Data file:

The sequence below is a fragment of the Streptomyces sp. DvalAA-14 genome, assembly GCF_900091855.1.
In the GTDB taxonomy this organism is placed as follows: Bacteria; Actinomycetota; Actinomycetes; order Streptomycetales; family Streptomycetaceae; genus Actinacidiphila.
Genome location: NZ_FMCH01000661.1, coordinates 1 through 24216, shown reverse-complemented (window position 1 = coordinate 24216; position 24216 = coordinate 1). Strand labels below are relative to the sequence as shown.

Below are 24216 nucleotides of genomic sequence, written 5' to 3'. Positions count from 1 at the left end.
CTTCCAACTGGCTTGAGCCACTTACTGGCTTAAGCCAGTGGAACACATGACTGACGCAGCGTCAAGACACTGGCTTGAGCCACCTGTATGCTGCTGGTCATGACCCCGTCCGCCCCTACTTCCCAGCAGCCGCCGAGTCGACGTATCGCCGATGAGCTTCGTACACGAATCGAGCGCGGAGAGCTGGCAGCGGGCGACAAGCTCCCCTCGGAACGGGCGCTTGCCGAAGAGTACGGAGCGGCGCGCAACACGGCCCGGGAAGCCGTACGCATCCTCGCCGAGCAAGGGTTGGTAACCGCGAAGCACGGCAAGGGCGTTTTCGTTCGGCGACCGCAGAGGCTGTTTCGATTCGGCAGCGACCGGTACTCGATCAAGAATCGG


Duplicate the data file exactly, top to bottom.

The sequence below is a fragment of the Streptomyces sp. DvalAA-14 genome, assembly GCF_900091855.1.
In the GTDB taxonomy this organism is placed as follows: Bacteria; Actinomycetota; Actinomycetes; order Streptomycetales; family Streptomycetaceae; genus Actinacidiphila.
Genome location: NZ_FMCH01000661.1, coordinates 1 through 24216, shown reverse-complemented (window position 1 = coordinate 24216; position 24216 = coordinate 1). Strand labels below are relative to the sequence as shown.

Below are 24216 nucleotides of genomic sequence, written 5' to 3'. Positions count from 1 at the left end.
CTTCCAACTGGCTTGAGCCACTTACTGGCTTAAGCCAGTGGAACACATGACTGACGCAGCGTCAAGACACTGGCTTGAGCCACCTGTATGCTGCTGGTCATGACCCCGTCCGCCCCTACTTCCCAGCAGCCGCCGAGTCGACGTATCGCCGATGAGCTTCGTACACGAATCGAGCGCGGAGAGCTGGCAGCGGGCGACAAGCTCCCCTCGGAACGGGCGCTTGCCGAAGAGTACGGAGCGGCGCGCAACACGGCCCGGGAAGCCGTACGCATCCTCGCCGAGCAAGGGTTGGTAACCGCGAAGCACGGCAAGGGCGTTTTCGTTCGGCGACCGCAGAGGCTGTTTCGATTCGGCAGCGACCGGTACTCGATCAAGAATCGG